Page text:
jason.orendorff at gmail.com
Fri Mar 23 12:34:57 EDT 2007
On 3/22/07, Alexander Kjeldaas <alexander.kjeldaas at gmail.com> wrote:
> Python is *definitively* not utf16. Python can be compiled to use
> utf8, utf16 or utf32/ucs4.
UTF-16 or UTF-32. Not UTF-8.
I'll ask around and see if the Python folks think this has been good,
bad, or indifferent. My impression was that it's considered to have
been a mistake, but I could be wrong.
My thoughts on this topic actually come largely from Python's
experience in this arena.
> Python does not have a character type,
> avoiding the issue of whether there should be O(1) access to
Um, this is a misunderstanding of how Python works. Python
provides O(1) access to code units, so for example on a
"ucs2" build (the default):
>>> s = u'\U00012345'
On a "ucs4" build the same code gives different answers. No one
exactly likes this in the Python camp, and I don't think we want this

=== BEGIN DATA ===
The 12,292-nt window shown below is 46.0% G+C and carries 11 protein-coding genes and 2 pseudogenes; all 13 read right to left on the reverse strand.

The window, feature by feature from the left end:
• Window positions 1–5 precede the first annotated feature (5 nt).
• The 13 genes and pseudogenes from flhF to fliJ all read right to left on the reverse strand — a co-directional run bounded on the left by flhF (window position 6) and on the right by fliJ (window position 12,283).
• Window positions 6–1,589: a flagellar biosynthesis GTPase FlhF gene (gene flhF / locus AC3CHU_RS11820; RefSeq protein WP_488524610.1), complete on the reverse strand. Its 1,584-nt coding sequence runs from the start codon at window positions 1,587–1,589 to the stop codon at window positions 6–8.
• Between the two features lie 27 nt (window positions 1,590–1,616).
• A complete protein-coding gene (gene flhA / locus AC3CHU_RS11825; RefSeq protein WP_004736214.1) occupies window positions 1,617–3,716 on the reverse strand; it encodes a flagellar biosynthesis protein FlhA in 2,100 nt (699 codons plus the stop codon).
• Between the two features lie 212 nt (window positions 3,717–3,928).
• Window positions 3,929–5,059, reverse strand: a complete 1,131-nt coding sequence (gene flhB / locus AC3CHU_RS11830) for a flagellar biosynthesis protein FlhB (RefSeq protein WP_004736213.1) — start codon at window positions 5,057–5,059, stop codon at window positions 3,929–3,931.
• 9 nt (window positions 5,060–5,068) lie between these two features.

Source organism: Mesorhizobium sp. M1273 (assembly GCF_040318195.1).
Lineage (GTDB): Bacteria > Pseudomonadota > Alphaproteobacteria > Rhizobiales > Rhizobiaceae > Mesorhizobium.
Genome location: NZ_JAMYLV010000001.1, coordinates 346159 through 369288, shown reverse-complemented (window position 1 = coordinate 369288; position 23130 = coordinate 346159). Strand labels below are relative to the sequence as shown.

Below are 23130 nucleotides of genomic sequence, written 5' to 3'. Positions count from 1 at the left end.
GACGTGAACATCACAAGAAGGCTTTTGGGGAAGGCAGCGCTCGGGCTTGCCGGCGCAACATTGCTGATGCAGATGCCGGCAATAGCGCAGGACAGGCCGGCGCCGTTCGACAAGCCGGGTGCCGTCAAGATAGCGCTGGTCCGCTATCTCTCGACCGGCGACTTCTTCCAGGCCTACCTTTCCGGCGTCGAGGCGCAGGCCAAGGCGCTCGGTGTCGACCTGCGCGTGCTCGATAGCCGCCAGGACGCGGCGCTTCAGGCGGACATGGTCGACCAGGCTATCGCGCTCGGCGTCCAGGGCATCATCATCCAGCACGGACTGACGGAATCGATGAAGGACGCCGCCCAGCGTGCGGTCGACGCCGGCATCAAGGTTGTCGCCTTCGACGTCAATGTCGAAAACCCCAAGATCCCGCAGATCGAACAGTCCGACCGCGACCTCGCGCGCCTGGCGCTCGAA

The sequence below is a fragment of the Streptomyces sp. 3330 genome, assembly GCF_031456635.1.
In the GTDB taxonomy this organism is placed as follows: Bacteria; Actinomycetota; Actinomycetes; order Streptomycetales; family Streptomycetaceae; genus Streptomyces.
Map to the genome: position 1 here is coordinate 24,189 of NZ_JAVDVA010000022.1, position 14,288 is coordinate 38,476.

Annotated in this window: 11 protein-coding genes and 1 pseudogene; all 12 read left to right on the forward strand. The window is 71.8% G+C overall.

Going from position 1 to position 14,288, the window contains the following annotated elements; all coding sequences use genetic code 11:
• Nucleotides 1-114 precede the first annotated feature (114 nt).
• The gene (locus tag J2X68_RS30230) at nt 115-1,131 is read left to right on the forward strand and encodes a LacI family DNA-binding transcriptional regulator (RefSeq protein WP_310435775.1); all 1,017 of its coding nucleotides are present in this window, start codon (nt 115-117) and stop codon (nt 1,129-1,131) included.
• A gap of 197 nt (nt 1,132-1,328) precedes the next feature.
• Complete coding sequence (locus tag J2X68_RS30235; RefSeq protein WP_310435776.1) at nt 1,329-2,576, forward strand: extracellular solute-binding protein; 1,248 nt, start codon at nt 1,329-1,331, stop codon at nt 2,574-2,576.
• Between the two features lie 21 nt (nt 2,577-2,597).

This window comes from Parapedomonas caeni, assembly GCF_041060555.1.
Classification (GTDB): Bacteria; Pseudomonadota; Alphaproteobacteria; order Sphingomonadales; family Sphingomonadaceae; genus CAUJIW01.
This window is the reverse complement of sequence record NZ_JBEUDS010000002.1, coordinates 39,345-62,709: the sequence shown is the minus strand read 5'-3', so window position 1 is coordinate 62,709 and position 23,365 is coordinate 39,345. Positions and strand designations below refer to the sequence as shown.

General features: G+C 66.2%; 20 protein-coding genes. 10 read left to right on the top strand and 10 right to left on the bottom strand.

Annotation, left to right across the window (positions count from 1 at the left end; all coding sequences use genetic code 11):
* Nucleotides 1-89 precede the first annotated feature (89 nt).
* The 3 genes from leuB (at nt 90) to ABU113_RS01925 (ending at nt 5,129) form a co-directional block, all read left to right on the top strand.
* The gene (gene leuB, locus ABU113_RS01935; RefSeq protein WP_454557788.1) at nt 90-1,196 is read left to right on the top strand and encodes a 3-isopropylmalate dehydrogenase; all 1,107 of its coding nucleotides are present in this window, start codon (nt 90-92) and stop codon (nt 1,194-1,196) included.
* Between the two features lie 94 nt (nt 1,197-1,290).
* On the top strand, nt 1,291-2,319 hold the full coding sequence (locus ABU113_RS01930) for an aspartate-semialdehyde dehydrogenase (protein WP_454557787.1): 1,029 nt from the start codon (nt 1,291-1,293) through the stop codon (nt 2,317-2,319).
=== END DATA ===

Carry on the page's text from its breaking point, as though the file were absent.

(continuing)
for Scheme. If R6RS exposes code units, it should either
standardize on a representation everyone can live with; or
set the code unit API aside in a separate library, maybe
(r6rs string-code-units), so people won't naively trip over it.
> According to Guido van Rossum, python 3000 might use all
> three internal representations at the same time.
Well, it's possible. I think he mentioned it at PyCon. I'll gladly
bet it doesn't change: too much work, and it would either complicate
the Python C API (one of Python's major strings--er, strengths) or
hurt performance, or both.
I'll ask about this too.
> Neither Xerces-C nor ICU specifies their internal representation as
> part of the interface AFAIK. On the other hand, since they deal with
> with encodings they support lots of them.
"String is represented by 'XMLCh*' which is a pointer to unsigned
16 bit type holding utf-16 values, null terminated."
"In ICU, a Unicode string consists of 16-bit Unicode code units.
A Unicode character may be stored with either one code unit
(the most common case) or with a matched pair of special
code units ("surrogates"). The data type for code units is UChar.
"Indexes and offsets into and lengths of strings always count
code units, not code points."
Regarding the rest of your comments: your experience and mine
obviously differ. I wonder if you have profiled a system using both
UTF-16 and UTF-32 strings. I have not.
I think the rate-determining step is probably neither unaligned
accesses nor processor cache but how much copying and transcoding
you're forced to do. UTF-16 is a significant win in that regard.
More information about the r6rs-discuss